It’s made up mainly of new edits of stuff from the last five years, right?

“Exactly, you’re the first person who said it right. They’re just newedits. They’re not remixes, I hate remixes – remixes are whack. To tell you the truth, I’d already been working on a FXHE mix CD. I wasgoing to put it out on my label, I already had a different mix goingon. Then I was like I’m going to change it around. So I just went to mymaster CDs, luckily Patrice Scott gave me those mix-turntables, you know, theTechnic mix CD things, the shit you mix CDs with? And I just workedthrough all the CDs and made sure all the songs fit each other in termsof what came off and what came on. Plus anyway all the songs I make, Imake them really DJ-friendly, all my songs, which people don’t reallydo these days…”

Do you feel like it’s a full and accurate portrait of you as an artist?

“Well, the first thing they’ll say is, ain’t nobody in the world rightnow making shit like this; they probably ain’t heard noshit like this before. And yeah, it’s the definition of Omar-S and Detroit. Basically, this is the new Detroit sound, even though some of the shitis old, and it’s a goddamn shame that people ain’t up on it yet. But you know, it’s all good though. Me and Fabric going to shake thatshit out, put people up on Omar-S and the new Detroit sound – as faras like Omar-S, Oasis, Kyle Hall, the new Theo Parrish shit, whoeverelse, you know, Deepchord, whoever.

“People are fucking lazy, you knowwhat I’m saying? Underground music is for people that’s not lazy.You’re supposed to be into this type of music and to find out what’sgood and what’s sweet as fuck and what’s different. That’s whatunderground period is for – underground cars, fucking undergroundfucking clothing lines, all types of shit, that’s for people that’sfucking different from mainstream. Mainstream you don’t look for shit,it’s all fucking garbage. I want to be one of the number oneunderground people in dance music period in the world, as far asletting people know there’s better music out there – not just Omar-Sbut anybody, you know what I’m saying? Punks are going to keep talkingabout all these old-ass people from the last goddamn 35 fucking 40fucking years in the underground – fuck those guys – it’s all about thenew guys’ shit.”

You’ve talked before about how you don’t spend much time at work in the studio. Can you tell me a bit about your working habits?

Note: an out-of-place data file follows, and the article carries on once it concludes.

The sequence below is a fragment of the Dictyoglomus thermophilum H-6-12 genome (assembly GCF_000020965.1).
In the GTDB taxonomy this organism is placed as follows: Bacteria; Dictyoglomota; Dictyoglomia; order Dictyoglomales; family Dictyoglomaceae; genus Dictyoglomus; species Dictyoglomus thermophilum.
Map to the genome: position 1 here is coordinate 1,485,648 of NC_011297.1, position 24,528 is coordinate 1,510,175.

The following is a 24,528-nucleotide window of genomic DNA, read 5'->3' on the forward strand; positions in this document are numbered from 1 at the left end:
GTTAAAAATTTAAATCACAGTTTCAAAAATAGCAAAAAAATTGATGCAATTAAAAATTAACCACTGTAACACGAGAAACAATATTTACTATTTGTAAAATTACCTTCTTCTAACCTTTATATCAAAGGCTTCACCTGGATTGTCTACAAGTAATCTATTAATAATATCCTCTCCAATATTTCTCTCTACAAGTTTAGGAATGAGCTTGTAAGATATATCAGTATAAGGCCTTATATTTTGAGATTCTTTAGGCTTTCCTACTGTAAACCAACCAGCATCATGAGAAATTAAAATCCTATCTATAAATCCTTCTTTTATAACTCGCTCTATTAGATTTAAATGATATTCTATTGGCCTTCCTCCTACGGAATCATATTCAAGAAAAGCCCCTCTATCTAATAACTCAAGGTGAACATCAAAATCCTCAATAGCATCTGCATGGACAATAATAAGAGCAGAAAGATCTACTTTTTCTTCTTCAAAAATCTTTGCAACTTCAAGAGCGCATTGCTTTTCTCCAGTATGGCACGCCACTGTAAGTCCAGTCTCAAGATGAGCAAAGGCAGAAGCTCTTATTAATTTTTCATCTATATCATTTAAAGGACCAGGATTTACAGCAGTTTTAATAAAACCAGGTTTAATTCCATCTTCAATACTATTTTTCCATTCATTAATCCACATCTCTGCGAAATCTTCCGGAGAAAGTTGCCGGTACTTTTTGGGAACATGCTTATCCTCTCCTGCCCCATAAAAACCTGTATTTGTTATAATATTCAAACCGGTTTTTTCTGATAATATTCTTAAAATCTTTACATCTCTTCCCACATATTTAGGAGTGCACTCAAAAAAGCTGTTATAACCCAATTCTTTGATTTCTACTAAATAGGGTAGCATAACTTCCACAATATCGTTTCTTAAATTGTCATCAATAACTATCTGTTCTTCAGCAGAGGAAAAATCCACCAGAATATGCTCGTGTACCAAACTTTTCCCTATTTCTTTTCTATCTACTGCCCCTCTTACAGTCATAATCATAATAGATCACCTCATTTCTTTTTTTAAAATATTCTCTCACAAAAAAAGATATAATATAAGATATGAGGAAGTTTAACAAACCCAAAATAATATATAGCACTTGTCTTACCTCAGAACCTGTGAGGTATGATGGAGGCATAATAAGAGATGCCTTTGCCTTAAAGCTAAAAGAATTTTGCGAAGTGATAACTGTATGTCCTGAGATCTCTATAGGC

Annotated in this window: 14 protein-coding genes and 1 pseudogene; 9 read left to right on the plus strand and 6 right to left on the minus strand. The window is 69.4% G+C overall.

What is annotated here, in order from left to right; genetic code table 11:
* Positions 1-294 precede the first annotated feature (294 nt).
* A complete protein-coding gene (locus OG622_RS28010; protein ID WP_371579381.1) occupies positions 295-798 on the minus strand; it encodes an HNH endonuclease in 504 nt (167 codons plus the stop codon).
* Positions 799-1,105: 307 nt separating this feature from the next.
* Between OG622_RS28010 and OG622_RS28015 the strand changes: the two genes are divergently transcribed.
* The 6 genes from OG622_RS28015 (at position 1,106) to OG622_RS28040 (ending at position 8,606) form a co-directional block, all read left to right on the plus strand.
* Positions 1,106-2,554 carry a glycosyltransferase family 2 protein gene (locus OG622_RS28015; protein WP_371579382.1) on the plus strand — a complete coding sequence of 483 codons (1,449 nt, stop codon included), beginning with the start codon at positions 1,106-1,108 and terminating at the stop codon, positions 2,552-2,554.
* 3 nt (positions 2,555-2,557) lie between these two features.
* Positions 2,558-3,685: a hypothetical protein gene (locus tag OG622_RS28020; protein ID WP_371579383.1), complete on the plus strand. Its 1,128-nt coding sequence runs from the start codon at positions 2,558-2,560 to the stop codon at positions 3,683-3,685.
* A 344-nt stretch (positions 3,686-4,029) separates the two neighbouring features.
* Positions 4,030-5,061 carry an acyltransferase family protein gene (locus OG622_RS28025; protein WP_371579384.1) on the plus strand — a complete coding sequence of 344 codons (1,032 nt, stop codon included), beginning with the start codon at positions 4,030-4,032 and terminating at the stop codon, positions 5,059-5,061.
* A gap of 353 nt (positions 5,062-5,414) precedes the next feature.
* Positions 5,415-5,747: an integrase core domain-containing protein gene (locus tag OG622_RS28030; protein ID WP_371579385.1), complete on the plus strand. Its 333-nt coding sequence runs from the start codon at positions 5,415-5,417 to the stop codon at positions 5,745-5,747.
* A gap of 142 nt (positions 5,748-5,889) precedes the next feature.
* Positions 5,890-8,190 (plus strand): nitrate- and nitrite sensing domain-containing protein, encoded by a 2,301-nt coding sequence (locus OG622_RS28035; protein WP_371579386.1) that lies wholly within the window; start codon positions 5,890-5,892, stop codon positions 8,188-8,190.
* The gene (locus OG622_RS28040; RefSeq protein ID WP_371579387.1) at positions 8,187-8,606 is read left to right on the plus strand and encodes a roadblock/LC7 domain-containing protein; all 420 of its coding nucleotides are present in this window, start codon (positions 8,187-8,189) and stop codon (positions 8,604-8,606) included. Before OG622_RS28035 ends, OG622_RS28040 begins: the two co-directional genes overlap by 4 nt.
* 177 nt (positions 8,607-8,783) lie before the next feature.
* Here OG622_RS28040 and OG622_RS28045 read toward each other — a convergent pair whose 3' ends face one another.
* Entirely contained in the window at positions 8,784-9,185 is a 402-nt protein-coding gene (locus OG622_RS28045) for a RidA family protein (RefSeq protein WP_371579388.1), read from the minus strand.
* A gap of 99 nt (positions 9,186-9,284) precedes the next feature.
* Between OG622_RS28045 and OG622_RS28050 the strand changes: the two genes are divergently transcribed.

“It’s really not a habit…Sometimes I just go down there and fuck around and, I don’t know, I just make something. I went down the studio like two weeks ago, my brother was down there, singing around, fucking around – I made three tracks in fifteen minutes, twenty minutes, half an hour at the most…”

Do you ever get bored of making music?

“Bored of it? You get ear-drunk, and it’s start sounding like some bullshit…You get someone else there and they’re like, ‘Man, that shit sounds shit as hell…’  Then you’re like this shit is like some bullshit, I don’t even like it. I guess I don’t release that much music because none of that shit to me sounds good anymore, nothing, not even my music. None of it.”

You don’t buy any new music?

“No, I don’t buy nobody’s stuff.”

What about old stuff?

“I mean, shit…I really don’t like nothing no more. Not even my music.  Shit is played out.”

You’re much-loved in Europe. What’s your audience like out in the US? Are you ever surprised at how into your records people are?

“Yeah, they like my shit out in LA, Texas, New York, Toronto,  shit like that. I wouldn’t expect nobody to be into it at all, but you know, that’s how it is as far as keeping underground…even underground rap music, it doesn’t have to be underground dance music, it can be hip-hop…Slum Village or some shit. It doesn’t make a difference, you know what I’m saying?”

Speaking of hip-hop, are you still making much of your own?

“Yeah, I released Sidetrakx 2 two or three months ago…So yeah, every now and then I be making like hip-hop tracks, yeah…I made a whole bunch of them like a year ago. I made a shitload, like tons, like ten years ago. I be telling people – and I guess people don’t believe me – I be making shit and then sometimes I don’t make nothing for months. I’ll make some tracks and shit up and then totally forget about it.”